Monoclonal anitbody therapeutics are the focus for CAT. Credit: © Karol Sikora/Photo Researchers

What could be a long overdue consolidation of the UK biotech industry has begun, with the planned merger of two of the country's leading biotech firms.

The deal will see Cambridge Antibody Technology (CAT; Melbourn, UK) take control of Oxford GlycoSciences (OGS; Oxford, UK) for £110 ($180) million—considerably less than the value of OGS's £135 ($220) million cash pile. CAT produces antibody libraries with its proprietary phage display technology and uses them for testing candidate therapeutics such as protein and drug molecules. OGS investigates proteins that it hopes will be therapeutically useful, and has patented about 4,000 of them.

The acquisition will result in cost-cutting measures of £10 ($16) million in the year to September 2004, to remove duplicated activities. An unknown number of jobs will be lost, coming on top of a £5 ($8) million cutback program initiated by OGS last year.

From CAT's point of view the merger improves neither pipeline nor short-term profitability. The combined group will have only two marketed products, both relatively recently approved and not yet established in their markets. These are OGS's Zavesca for Gaucher's disease, and CAT's Humira anti-TNF antibody for rheumatoid arthritis.

But CAT will be left with cash reserves of £260 ($424) million, which at currently estimated burn rates should be enough to see it through the five years to 2008 when it expects to reach profitability. The merged firm has a further seven compounds in the clinic and seven in pre-clinical development.

CAT's chief executive Peter Chambre says CAT will now be able to keep control of its own products for longer, enabling it to retain a greater share of the profits before making a deal with the pharmaceutical industry. Nor will the company have to return to the troubled equity finance markets in the foreseeable future. And it will inherit OGS's lucrative partnership with Pfizer, scheduled to continue until the end of 2003.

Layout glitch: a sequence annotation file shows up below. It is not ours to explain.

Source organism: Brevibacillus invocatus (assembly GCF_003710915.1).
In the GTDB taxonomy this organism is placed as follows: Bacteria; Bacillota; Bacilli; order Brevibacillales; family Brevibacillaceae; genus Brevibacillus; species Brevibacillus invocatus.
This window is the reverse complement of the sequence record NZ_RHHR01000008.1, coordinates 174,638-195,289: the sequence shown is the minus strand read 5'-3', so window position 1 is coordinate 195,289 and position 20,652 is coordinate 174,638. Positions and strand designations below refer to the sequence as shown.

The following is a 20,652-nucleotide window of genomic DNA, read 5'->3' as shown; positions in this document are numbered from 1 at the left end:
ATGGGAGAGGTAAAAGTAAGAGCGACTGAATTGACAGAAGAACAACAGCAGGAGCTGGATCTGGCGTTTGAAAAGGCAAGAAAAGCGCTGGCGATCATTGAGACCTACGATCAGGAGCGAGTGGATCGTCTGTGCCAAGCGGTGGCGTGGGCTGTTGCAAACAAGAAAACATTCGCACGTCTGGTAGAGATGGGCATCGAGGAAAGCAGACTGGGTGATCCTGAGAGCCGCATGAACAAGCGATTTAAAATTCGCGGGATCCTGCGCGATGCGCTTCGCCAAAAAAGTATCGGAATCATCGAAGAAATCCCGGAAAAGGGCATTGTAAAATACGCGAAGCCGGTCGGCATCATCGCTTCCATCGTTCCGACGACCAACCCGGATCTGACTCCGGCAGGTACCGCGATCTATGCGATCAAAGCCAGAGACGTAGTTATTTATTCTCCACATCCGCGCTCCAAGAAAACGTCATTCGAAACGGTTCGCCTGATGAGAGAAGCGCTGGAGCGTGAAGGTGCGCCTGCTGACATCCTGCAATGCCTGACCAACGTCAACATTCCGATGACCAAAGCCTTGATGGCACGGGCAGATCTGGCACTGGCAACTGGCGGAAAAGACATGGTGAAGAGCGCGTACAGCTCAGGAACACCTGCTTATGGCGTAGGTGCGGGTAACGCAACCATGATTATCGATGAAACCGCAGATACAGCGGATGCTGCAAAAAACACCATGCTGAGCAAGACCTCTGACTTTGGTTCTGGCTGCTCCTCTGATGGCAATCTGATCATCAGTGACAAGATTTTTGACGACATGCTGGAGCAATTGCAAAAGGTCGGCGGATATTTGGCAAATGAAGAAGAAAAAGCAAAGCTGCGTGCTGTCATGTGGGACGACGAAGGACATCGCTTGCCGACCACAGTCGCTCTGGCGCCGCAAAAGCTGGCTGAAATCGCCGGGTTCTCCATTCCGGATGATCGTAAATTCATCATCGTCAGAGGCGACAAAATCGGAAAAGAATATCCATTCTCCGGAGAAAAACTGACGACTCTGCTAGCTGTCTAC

The acquisition will also strengthen CAT's prestige and strategic position. Merchant bank ING Financial Markets (London, UK) compared the deal to Celltech's acquisition of Chiroscience in the late 1990s, and suggested it would be a prelude to a series of future acquisitions.

But the distressing aspect of the merger for the rest of UK biotech is that it ties up a large amount of the available cash in one company while simultaneously removing one of the most attractive targets. Many analysts had instead expected the consolidation to begin with a traditional type of acquisition in which a a cash-rich firm with a weak pipeline buys a cash-strapped firm with a strong portfolio. Tools and services firms were the obvious targets, as pharmaceutical R&D budgets continue to shrink and company valuations continue to fall.

ING's biotech analyst Richard Parkes predicts further restructuring, as companies slim down and focus on key programs. He believes that the European public biotech sector is too fragmented, with many companies lacking the funding to survive the expected prolonged drought in the equity markets.

But ING points out that only well-funded companies—probably led by British Biotech (Oxford, UK)—can afford to toy with deals of this kind. Such mergers bring highly complex logistics, with most targets offering only a single asset, and few potential acquirers willing to take on the extra risk.

“The harsh reality is that there are too few companies in Europe with the cash to conduct consolidation and take on the associated extra cash burn,” says Parkes. “The emerging profitable biotechs in Europe are also unwilling to sacrifice earnings growth by acquiring cash-burning companies.”

Some analysts, such as Glenn Crocker, biotech expert at Ernst & Young Health Sciences Group (Cambridge, UK), feel the CAT–OGS deal is a one-off rather than the start of an avalanche. “Deals will be done this year, and probably more than last year, but I don't believe this will prompt a wave of consolidation in the industry,” says Crocker. “The barriers to consolidation—valuation, investor disagreement, executives—remain the same.”

Crocker's 'dream scenario' would be to see consolidation among the 30 or 40 initial public offering candidates in Europe, forming a vanguard of substantial companies ready for flotation when the next window opens. “However that is unlikely to happen except in a few instances,” he laments. “Consolidation tends to happen only when there is a change of chief executive. Look for a company changing its chief executive and there you will find the next M&A [mergers and acquisitions]candidate.”